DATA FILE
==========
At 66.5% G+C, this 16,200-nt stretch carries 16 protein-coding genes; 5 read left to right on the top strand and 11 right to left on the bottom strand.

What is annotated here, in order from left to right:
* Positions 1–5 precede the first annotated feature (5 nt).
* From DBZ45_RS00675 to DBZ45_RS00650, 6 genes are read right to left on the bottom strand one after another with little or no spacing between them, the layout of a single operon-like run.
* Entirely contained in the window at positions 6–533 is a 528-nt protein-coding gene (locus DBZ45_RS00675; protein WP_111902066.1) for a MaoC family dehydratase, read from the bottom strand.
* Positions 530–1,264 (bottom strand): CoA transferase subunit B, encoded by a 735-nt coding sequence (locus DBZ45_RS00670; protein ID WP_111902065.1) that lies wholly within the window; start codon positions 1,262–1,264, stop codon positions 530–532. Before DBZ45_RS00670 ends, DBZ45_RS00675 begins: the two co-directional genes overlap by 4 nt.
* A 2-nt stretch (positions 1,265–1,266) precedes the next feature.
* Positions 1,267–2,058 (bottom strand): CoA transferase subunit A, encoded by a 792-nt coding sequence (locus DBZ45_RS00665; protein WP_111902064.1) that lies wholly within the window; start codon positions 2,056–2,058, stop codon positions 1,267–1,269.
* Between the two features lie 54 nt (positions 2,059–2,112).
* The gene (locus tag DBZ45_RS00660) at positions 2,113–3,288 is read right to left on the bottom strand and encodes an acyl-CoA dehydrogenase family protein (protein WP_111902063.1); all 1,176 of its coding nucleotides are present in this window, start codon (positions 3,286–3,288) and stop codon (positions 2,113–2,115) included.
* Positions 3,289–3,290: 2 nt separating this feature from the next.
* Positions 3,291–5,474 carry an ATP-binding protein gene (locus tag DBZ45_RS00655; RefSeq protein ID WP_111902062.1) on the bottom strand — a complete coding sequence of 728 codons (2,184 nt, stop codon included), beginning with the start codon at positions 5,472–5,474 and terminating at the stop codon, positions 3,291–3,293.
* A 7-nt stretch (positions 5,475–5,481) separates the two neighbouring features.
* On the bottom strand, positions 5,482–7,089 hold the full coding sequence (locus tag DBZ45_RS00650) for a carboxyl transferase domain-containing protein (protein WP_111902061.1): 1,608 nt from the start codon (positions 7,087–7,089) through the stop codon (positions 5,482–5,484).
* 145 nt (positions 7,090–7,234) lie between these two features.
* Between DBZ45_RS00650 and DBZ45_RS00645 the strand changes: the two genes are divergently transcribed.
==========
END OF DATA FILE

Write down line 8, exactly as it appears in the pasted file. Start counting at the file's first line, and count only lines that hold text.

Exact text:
* Positions 1,267–2,058 (bottom strand): CoA transferase subunit A, encoded by a 792-nt coding sequence (locus DBZ45_RS00665; protein WP_111902064.1) that lies wholly within the window; start codon positions 2,056–2,058, stop codon positions 1,267–1,269.